If your child has a physical disability which impacts their mobility you may need to ask the school about using a lift to access any learning areas above ground level.

As they may also need to use ramps which may not be located next to the stairs that other children use, a school tour could help your child to learn how to navigate the school grounds safely.

Check where the school’s accessible toilets are as well, to make sure your child can find them easily, and talk to them about where they might be able to go during break times.


It may be difficult for you to drive your child to school at the right time or to pick them up at the end of the school day, but State and Territory Governments fund transport to and from school for all students under certain conditions.

School transport can be in the form of a school bus for all children, an accessible bus or van for children with physical disability or an accessible taxi.

There are different arrangements in each area for what funded school transport you are eligible for and it is best to check with the school what would be available, as it may depend on your child’s needs or even how far away you live from the school.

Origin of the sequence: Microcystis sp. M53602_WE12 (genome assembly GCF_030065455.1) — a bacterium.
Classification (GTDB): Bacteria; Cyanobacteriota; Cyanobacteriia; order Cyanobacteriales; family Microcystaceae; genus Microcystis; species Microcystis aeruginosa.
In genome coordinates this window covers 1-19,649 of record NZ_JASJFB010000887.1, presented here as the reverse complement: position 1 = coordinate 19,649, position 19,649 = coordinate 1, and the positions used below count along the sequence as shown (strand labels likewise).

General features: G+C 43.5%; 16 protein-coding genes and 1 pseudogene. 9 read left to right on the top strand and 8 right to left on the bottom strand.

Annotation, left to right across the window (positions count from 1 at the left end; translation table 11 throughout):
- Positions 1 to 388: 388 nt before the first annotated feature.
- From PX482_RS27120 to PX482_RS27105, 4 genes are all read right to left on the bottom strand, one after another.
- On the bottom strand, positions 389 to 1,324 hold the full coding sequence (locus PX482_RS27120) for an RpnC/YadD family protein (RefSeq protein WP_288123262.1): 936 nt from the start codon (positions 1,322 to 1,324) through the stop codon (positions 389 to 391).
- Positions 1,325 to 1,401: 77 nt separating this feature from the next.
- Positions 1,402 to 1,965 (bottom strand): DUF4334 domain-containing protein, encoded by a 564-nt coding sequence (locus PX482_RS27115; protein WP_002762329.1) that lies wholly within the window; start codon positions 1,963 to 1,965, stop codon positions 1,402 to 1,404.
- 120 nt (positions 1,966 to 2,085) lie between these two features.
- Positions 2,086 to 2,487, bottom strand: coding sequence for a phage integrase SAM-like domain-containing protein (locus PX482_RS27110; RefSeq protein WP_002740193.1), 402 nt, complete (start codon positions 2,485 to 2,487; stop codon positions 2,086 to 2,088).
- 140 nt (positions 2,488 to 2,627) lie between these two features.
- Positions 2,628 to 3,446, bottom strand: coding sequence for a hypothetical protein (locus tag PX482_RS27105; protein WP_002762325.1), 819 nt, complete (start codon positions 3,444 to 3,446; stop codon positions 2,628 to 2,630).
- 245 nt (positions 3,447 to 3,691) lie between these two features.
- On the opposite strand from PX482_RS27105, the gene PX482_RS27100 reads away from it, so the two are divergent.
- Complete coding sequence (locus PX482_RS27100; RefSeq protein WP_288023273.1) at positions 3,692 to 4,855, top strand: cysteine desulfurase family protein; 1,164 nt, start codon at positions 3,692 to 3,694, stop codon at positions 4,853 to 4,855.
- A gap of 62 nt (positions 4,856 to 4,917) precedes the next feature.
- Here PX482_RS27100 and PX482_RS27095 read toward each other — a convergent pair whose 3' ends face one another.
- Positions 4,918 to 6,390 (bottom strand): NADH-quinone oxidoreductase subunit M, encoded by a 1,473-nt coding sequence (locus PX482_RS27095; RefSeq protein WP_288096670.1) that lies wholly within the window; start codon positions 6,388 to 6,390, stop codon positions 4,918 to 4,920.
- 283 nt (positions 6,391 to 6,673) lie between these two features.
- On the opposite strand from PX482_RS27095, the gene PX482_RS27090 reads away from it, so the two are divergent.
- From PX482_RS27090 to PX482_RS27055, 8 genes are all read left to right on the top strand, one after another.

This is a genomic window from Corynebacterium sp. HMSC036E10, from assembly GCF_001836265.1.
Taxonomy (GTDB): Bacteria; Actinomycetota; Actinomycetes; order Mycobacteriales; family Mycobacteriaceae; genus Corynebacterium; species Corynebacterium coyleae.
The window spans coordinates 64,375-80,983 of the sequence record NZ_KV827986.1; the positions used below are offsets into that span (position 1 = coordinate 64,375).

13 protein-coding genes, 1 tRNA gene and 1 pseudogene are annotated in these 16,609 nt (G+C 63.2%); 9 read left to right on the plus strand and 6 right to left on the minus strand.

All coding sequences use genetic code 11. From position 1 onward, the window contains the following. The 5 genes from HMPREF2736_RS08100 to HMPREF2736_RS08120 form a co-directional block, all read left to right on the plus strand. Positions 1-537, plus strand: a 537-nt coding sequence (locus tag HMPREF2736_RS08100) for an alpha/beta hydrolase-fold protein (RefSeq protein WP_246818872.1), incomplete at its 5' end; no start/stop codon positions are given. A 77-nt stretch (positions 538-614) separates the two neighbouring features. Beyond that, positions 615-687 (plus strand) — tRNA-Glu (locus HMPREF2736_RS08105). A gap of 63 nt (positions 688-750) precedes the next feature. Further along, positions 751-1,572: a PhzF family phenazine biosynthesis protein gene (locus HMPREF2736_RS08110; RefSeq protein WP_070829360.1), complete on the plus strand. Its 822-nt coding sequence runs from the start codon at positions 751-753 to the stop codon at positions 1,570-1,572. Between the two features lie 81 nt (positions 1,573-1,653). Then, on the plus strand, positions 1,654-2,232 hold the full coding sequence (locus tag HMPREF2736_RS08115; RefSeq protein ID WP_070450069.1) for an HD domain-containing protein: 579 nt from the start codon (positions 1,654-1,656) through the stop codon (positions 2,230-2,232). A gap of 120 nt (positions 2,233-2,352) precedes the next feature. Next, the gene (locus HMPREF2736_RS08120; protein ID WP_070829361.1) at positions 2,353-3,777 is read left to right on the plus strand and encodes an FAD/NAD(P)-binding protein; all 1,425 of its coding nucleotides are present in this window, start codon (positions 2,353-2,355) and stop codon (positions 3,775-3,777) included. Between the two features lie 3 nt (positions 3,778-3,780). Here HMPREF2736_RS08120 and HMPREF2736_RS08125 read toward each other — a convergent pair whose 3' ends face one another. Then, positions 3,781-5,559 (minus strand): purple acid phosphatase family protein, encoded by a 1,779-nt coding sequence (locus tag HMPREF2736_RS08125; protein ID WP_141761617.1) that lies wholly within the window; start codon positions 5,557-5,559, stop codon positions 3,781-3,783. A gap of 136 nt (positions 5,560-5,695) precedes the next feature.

Government, Catholic or independent

Schools can have three different types of major funding sources in Australia; Government funding, Catholic education funding or independent school funding – which includes other religion based schools and alternative education disciplines.

Funding for education supports needed by children with disability is provided by the Education Department for Government schools, while non-government schools may fund the supports themselves or through Government-backed grant programs.

When choosing which mainstream school will best suit your child’s needs it is important to consider all the schools in your area, and possibly nearby areas. 

For example some may be able to provide more SSOs, your child may engage more with a school which has a focus on outdoor learning, arts and craft or practical work, or a school may even just have a bigger yard or more accessible buildings.

You can compare schools using the MySchools website under a range of different headings, but it’s also good to go on scheduled tours at your local schools and even ask if it’s possible to set up transition days to try it out.

State and Territory education department information about schooling for students with disability can be found here:

You can also visit the National Catholic Education Commission website and the Independent Schools Australia website.

Does your child attend a mainstream school and what are the benefits/downsides? Tell us in the comments below.